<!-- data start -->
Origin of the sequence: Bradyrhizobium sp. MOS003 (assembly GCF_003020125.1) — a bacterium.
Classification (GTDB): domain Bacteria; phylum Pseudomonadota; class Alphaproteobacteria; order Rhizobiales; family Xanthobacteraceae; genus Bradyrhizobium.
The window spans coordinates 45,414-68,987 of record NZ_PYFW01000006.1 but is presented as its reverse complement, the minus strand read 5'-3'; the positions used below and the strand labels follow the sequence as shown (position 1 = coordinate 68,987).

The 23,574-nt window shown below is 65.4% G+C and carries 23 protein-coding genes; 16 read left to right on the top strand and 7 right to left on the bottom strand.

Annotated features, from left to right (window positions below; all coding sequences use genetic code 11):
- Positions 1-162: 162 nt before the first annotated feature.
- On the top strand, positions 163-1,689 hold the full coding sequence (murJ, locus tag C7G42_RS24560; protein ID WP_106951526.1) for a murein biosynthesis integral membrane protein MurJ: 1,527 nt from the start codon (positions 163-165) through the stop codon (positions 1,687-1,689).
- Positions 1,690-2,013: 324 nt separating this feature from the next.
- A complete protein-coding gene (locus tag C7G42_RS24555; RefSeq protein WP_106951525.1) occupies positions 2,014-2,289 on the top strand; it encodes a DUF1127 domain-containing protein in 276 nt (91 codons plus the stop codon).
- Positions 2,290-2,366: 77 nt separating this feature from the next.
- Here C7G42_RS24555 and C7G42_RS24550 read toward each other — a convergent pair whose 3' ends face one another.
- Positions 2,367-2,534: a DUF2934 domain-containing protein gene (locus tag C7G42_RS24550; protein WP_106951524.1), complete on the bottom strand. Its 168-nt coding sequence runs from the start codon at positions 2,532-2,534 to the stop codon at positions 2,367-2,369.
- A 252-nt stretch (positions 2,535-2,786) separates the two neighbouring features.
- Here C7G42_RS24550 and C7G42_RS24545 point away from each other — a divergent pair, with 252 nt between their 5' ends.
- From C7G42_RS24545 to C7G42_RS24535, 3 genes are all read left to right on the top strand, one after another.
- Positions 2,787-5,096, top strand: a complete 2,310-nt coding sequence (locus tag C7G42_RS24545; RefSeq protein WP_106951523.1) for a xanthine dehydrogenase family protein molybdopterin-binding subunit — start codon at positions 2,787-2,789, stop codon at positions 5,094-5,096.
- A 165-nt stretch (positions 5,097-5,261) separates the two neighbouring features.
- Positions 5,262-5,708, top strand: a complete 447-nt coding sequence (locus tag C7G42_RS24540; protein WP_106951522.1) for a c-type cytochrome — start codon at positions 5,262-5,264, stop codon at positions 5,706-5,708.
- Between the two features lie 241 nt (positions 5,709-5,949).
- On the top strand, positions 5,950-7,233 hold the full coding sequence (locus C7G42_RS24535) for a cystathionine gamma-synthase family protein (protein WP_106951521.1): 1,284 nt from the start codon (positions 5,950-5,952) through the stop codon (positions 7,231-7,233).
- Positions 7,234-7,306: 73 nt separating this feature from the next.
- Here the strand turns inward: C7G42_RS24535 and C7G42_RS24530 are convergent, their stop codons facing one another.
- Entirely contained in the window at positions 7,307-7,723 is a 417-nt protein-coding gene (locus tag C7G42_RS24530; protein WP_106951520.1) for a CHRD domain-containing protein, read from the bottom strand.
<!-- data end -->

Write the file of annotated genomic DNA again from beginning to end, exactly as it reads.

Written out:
Origin of the sequence: Bradyrhizobium sp. MOS003 (assembly GCF_003020125.1) — a bacterium.
Classification (GTDB): domain Bacteria; phylum Pseudomonadota; class Alphaproteobacteria; order Rhizobiales; family Xanthobacteraceae; genus Bradyrhizobium.
The window spans coordinates 45,414-68,987 of record NZ_PYFW01000006.1 but is presented as its reverse complement, the minus strand read 5'-3'; the positions used below and the strand labels follow the sequence as shown (position 1 = coordinate 68,987).

The 23,574-nt window shown below is 65.4% G+C and carries 23 protein-coding genes; 16 read left to right on the top strand and 7 right to left on the bottom strand.

Annotated features, from left to right (window positions below; all coding sequences use genetic code 11):
- Positions 1-162: 162 nt before the first annotated feature.
- On the top strand, positions 163-1,689 hold the full coding sequence (murJ, locus tag C7G42_RS24560; protein ID WP_106951526.1) for a murein biosynthesis integral membrane protein MurJ: 1,527 nt from the start codon (positions 163-165) through the stop codon (positions 1,687-1,689).
- Positions 1,690-2,013: 324 nt separating this feature from the next.
- A complete protein-coding gene (locus tag C7G42_RS24555; RefSeq protein WP_106951525.1) occupies positions 2,014-2,289 on the top strand; it encodes a DUF1127 domain-containing protein in 276 nt (91 codons plus the stop codon).
- Positions 2,290-2,366: 77 nt separating this feature from the next.
- Here C7G42_RS24555 and C7G42_RS24550 read toward each other — a convergent pair whose 3' ends face one another.
- Positions 2,367-2,534: a DUF2934 domain-containing protein gene (locus tag C7G42_RS24550; protein WP_106951524.1), complete on the bottom strand. Its 168-nt coding sequence runs from the start codon at positions 2,532-2,534 to the stop codon at positions 2,367-2,369.
- A 252-nt stretch (positions 2,535-2,786) separates the two neighbouring features.
- Here C7G42_RS24550 and C7G42_RS24545 point away from each other — a divergent pair, with 252 nt between their 5' ends.
- From C7G42_RS24545 to C7G42_RS24535, 3 genes are all read left to right on the top strand, one after another.
- Positions 2,787-5,096, top strand: a complete 2,310-nt coding sequence (locus tag C7G42_RS24545; RefSeq protein WP_106951523.1) for a xanthine dehydrogenase family protein molybdopterin-binding subunit — start codon at positions 2,787-2,789, stop codon at positions 5,094-5,096.
- A 165-nt stretch (positions 5,097-5,261) separates the two neighbouring features.
- Positions 5,262-5,708, top strand: a complete 447-nt coding sequence (locus tag C7G42_RS24540; protein WP_106951522.1) for a c-type cytochrome — start codon at positions 5,262-5,264, stop codon at positions 5,706-5,708.
- Between the two features lie 241 nt (positions 5,709-5,949).
- On the top strand, positions 5,950-7,233 hold the full coding sequence (locus C7G42_RS24535) for a cystathionine gamma-synthase family protein (protein WP_106951521.1): 1,284 nt from the start codon (positions 5,950-5,952) through the stop codon (positions 7,231-7,233).
- Positions 7,234-7,306: 73 nt separating this feature from the next.
- Here the strand turns inward: C7G42_RS24535 and C7G42_RS24530 are convergent, their stop codons facing one another.
- Entirely contained in the window at positions 7,307-7,723 is a 417-nt protein-coding gene (locus tag C7G42_RS24530; protein WP_106951520.1) for a CHRD domain-containing protein, read from the bottom strand.